Updated: Jan 06, 2023
  • Author: David T Bernhardt, MD; Chief Editor: Craig C Young, MD  more...
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Practice Essentials

Concussion, or mild traumatic brain injury (MTBI), is common among contact and collision sports participants. [1, 2, 3, 4, 5, 6, 7] One definition of concussion is a condition in which there is a traumatically induced alteration in mental status, with or without an associated loss of consciousness (LOC). [1] A broader definition is a traumatically induced physiologic disruption in brain function that is manifested by LOC, memory loss, alteration of mental state or personality, or focal neurologic deficits.

Signs and symptoms

An athlete suffering from an MTBI may demonstrate the following:

  • Confusion: Athletes with an MTBI often appear acutely with a confused or blank expression or blunted affect

  • Delayed responses and emotional changes: Delayed response to simple questioning may be demonstrated, along with emotional lability; the emotional lability may become more evident as the athlete attempts to cope with his or her confusion

  • Pain/dizziness: Many athletes report an associated headache and dizziness

  • Visual disturbances: Visual complaints may include seeing stars, blurry vision, or double vision

  • Amnesia: Pretraumatic (retrograde) and posttraumatic (antegrade) amnesia may be present; usually, the duration of retrograde amnesia is quite brief, while the duration of posttraumatic amnesia is more variable (lasting seconds to minutes), depending upon the injury

  • Signs of increased intracranial pressure: A history of persistent vomiting may suggest a significant brain injury with associated elevated intracranial pressure; other signs of increased intracranial pressure include worsening headache, increasing disorientation, and a changing level of consciousness

Physical examination

The physical examination should include assessment of the following:

  • Appearance: The initial clinical examination should include a careful inspection of the athlete's general appearance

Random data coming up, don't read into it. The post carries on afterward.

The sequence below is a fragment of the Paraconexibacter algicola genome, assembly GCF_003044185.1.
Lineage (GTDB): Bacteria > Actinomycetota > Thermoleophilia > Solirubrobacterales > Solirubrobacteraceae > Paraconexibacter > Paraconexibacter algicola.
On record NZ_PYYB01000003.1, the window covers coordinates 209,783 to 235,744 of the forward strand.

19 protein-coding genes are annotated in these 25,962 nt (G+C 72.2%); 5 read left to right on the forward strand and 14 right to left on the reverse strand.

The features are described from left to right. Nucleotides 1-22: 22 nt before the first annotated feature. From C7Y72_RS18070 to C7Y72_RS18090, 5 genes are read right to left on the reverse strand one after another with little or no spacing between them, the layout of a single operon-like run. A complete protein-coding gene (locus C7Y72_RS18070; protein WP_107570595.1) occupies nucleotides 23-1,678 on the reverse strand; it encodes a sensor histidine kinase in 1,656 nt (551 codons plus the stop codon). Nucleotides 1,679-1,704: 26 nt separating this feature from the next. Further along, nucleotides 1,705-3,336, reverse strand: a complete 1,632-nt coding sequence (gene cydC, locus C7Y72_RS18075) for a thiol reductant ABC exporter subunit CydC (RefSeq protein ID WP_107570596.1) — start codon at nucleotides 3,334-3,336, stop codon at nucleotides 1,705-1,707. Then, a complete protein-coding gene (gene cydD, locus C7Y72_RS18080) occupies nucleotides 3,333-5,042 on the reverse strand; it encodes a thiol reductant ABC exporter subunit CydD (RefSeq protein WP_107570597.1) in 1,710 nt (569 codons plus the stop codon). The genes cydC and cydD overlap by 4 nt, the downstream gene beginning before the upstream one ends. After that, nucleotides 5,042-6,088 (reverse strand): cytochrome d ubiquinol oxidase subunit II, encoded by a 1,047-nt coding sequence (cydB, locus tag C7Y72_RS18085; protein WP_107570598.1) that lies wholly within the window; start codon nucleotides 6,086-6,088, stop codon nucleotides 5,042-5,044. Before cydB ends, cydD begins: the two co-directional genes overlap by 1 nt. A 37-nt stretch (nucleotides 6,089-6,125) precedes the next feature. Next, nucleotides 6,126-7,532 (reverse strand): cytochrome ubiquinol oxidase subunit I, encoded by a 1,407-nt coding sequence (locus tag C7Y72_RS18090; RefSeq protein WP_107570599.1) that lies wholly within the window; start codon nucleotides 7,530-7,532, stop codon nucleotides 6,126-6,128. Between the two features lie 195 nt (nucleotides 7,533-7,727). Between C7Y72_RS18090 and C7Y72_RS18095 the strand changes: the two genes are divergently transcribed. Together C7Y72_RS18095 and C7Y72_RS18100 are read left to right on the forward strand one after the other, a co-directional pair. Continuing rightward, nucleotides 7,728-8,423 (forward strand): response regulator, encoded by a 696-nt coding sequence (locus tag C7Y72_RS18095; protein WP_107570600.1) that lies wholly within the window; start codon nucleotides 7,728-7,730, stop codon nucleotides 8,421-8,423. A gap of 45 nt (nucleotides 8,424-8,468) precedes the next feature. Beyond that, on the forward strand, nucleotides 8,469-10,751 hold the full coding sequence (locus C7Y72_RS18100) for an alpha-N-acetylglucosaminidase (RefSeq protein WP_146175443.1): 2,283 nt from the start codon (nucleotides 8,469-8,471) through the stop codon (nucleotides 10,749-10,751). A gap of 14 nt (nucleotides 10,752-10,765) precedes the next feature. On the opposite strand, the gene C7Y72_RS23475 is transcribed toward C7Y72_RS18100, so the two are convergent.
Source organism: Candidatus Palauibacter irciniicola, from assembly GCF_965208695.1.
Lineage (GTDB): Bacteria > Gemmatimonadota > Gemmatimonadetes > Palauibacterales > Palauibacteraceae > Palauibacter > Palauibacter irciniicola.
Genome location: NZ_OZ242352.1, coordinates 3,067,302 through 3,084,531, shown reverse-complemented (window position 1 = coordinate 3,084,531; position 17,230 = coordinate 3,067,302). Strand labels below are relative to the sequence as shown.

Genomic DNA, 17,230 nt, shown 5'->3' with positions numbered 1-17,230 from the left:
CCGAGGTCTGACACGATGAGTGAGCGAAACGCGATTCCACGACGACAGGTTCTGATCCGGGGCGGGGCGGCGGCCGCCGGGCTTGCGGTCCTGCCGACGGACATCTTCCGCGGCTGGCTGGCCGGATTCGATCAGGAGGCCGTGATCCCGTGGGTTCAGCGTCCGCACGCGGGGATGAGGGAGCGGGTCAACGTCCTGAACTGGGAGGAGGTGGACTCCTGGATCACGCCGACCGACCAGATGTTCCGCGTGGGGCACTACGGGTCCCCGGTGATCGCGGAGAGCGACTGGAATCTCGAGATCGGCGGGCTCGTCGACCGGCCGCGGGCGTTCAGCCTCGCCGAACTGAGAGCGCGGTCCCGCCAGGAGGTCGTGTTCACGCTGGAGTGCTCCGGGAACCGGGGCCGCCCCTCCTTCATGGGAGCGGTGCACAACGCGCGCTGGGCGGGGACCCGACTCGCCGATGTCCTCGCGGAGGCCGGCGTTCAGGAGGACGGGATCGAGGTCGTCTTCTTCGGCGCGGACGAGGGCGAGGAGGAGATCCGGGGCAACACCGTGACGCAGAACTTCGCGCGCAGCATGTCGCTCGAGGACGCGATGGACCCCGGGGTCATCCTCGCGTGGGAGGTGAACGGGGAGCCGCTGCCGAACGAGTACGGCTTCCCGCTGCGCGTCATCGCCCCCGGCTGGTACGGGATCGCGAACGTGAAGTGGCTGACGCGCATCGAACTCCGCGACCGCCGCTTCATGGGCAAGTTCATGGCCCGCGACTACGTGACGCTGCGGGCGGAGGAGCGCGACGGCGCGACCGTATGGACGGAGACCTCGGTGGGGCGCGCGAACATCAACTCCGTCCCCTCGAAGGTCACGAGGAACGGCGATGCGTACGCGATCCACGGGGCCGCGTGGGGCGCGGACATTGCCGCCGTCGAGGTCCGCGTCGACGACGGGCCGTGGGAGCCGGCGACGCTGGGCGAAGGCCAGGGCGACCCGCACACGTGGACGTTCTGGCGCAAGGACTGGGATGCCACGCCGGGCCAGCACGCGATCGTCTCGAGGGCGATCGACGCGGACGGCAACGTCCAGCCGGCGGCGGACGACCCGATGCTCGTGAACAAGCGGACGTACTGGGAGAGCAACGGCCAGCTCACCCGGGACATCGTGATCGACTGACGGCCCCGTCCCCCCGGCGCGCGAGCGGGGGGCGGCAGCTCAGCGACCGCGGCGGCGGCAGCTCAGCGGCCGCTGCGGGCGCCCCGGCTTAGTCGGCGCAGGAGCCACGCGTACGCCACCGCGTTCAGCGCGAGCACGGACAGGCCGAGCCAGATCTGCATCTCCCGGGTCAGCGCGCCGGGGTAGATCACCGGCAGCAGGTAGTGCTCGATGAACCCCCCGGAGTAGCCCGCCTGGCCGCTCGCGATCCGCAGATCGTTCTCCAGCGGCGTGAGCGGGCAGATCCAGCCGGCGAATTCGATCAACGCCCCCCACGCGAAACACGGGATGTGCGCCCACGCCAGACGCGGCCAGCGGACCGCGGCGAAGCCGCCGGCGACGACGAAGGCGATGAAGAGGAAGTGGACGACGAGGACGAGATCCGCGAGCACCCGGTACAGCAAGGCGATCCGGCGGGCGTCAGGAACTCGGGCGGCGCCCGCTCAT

• Head and neck: Palpating the head and neck is important when looking for an associated skull or cervical injury

  • Facial bones: Palpate the facial bones and the periorbital, mandibular, and maxillary areas after any head trauma

  • Jaws: Open and close the mouth to help in the evaluation of possible temporomandibular joint (TMJ) pain, malocclusion, or mandibular fracture

  • Nose: Inspect the nose for deformity and tenderness, which may indicate a possible nasal fracture

  • Presence of discharge: Persistent rhinorrhea or otorrhea (clear) indicates a possible associated skull fracture.

  • Vision: Perform a careful, detailed neurologic examination that includes evaluation of the visual fields, extraocular movements, pupillary reflexes, and level of the eyes

  • Strength and sensation: Assess upper-extremity and lower-extremity strength and sensation

  • Coordination and balance: Concussed patients often have difficulty with the finger-nose-finger test and will use slow, purposeful movements to complete the task

Postconcussive syndrome

Postconcussive syndrome consists of prolonged symptoms that are related to the initial head injury. Symptoms usually consist of the following:

  • Persistent, recurrent headaches

  • Dizziness

  • Memory impairment

  • Loss of libido

  • Ataxia

  • Sensitivity to light and noise

  • Concentration and attention problems

  • Depression

  • Anxiety

See Clinical Presentation for more detail.



The following imaging studies can be used in the examination of head injury (Note: Although the following studies may be useful in the evaluation of head trauma, they will be negative for a concussion with no other injury.):

  • Computed tomography scanning: CT scanning continues to be the imaging study of choice for evaluating acute head injury

  • Magnetic resonance imaging: MRI is the imaging study of choice for patients who have prolonged symptoms (>7 days) or when a late change occurs in an individual's neurologic signs or symptoms